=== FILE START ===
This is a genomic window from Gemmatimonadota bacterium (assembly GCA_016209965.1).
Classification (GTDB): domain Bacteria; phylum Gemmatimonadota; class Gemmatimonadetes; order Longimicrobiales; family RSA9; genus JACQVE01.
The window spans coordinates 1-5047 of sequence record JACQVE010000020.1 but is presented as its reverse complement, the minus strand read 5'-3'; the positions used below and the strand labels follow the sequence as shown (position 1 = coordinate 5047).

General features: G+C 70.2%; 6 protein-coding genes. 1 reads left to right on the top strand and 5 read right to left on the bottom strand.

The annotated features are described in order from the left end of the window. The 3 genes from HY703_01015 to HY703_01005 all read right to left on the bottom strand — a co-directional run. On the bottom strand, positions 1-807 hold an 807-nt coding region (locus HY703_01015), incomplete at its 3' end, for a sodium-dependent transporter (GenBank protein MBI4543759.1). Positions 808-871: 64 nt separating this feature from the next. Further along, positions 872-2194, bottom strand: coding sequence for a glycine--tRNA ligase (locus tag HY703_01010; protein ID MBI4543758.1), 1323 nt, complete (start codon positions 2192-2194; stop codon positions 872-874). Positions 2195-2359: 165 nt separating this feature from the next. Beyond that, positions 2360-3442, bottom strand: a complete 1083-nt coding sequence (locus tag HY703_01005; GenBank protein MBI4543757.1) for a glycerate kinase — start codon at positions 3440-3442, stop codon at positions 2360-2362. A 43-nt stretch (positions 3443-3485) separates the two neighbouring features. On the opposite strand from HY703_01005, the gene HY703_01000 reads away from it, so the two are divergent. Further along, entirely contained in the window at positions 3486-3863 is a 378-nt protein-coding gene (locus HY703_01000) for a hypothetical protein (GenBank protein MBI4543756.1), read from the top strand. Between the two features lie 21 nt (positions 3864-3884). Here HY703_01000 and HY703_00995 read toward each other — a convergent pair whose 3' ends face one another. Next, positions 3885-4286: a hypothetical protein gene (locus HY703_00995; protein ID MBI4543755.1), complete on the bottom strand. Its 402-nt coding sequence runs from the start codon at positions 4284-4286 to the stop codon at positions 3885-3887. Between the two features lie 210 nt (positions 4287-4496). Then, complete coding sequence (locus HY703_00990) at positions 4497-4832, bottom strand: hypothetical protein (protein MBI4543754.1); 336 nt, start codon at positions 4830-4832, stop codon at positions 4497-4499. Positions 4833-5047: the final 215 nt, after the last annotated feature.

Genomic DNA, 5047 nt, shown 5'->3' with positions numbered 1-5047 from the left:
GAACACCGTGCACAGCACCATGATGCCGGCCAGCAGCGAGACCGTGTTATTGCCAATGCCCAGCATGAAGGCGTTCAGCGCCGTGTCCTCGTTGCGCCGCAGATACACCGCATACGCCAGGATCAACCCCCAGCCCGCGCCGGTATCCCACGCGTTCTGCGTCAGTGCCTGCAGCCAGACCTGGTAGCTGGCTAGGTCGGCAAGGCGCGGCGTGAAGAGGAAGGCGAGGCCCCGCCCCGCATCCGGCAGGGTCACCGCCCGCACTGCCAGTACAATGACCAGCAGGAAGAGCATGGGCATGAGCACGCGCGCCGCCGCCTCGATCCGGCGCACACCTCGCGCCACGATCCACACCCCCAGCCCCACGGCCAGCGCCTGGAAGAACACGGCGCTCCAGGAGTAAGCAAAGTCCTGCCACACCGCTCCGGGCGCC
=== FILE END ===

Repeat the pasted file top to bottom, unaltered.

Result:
This is a genomic window from Gemmatimonadota bacterium (assembly GCA_016209965.1).
Classification (GTDB): domain Bacteria; phylum Gemmatimonadota; class Gemmatimonadetes; order Longimicrobiales; family RSA9; genus JACQVE01.
The window spans coordinates 1-5047 of sequence record JACQVE010000020.1 but is presented as its reverse complement, the minus strand read 5'-3'; the positions used below and the strand labels follow the sequence as shown (position 1 = coordinate 5047).

General features: G+C 70.2%; 6 protein-coding genes. 1 reads left to right on the top strand and 5 read right to left on the bottom strand.

The annotated features are described in order from the left end of the window. The 3 genes from HY703_01015 to HY703_01005 all read right to left on the bottom strand — a co-directional run. On the bottom strand, positions 1-807 hold an 807-nt coding region (locus HY703_01015), incomplete at its 3' end, for a sodium-dependent transporter (GenBank protein MBI4543759.1). Positions 808-871: 64 nt separating this feature from the next. Further along, positions 872-2194, bottom strand: coding sequence for a glycine--tRNA ligase (locus tag HY703_01010; protein ID MBI4543758.1), 1323 nt, complete (start codon positions 2192-2194; stop codon positions 872-874). Positions 2195-2359: 165 nt separating this feature from the next. Beyond that, positions 2360-3442, bottom strand: a complete 1083-nt coding sequence (locus tag HY703_01005; GenBank protein MBI4543757.1) for a glycerate kinase — start codon at positions 3440-3442, stop codon at positions 2360-2362. A 43-nt stretch (positions 3443-3485) separates the two neighbouring features. On the opposite strand from HY703_01005, the gene HY703_01000 reads away from it, so the two are divergent. Further along, entirely contained in the window at positions 3486-3863 is a 378-nt protein-coding gene (locus HY703_01000) for a hypothetical protein (GenBank protein MBI4543756.1), read from the top strand. Between the two features lie 21 nt (positions 3864-3884). Here HY703_01000 and HY703_00995 read toward each other — a convergent pair whose 3' ends face one another. Next, positions 3885-4286: a hypothetical protein gene (locus HY703_00995; protein ID MBI4543755.1), complete on the bottom strand. Its 402-nt coding sequence runs from the start codon at positions 4284-4286 to the stop codon at positions 3885-3887. Between the two features lie 210 nt (positions 4287-4496). Then, complete coding sequence (locus HY703_00990) at positions 4497-4832, bottom strand: hypothetical protein (protein MBI4543754.1); 336 nt, start codon at positions 4830-4832, stop codon at positions 4497-4499. Positions 4833-5047: the final 215 nt, after the last annotated feature.

Genomic DNA, 5047 nt, shown 5'->3' with positions numbered 1-5047 from the left:
GAACACCGTGCACAGCACCATGATGCCGGCCAGCAGCGAGACCGTGTTATTGCCAATGCCCAGCATGAAGGCGTTCAGCGCCGTGTCCTCGTTGCGCCGCAGATACACCGCATACGCCAGGATCAACCCCCAGCCCGCGCCGGTATCCCACGCGTTCTGCGTCAGTGCCTGCAGCCAGACCTGGTAGCTGGCTAGGTCGGCAAGGCGCGGCGTGAAGAGGAAGGCGAGGCCCCGCCCCGCATCCGGCAGGGTCACCGCCCGCACTGCCAGTACAATGACCAGCAGGAAGAGCATGGGCATGAGCACGCGCGCCGCCGCCTCGATCCGGCGCACACCTCGCGCCACGATCCACACCCCCAGCCCCACGGCCAGCGCCTGGAAGAACACGGCGCTCCAGGAGTAAGCAAAGTCCTGCCACACCGCTCCGGGCGCC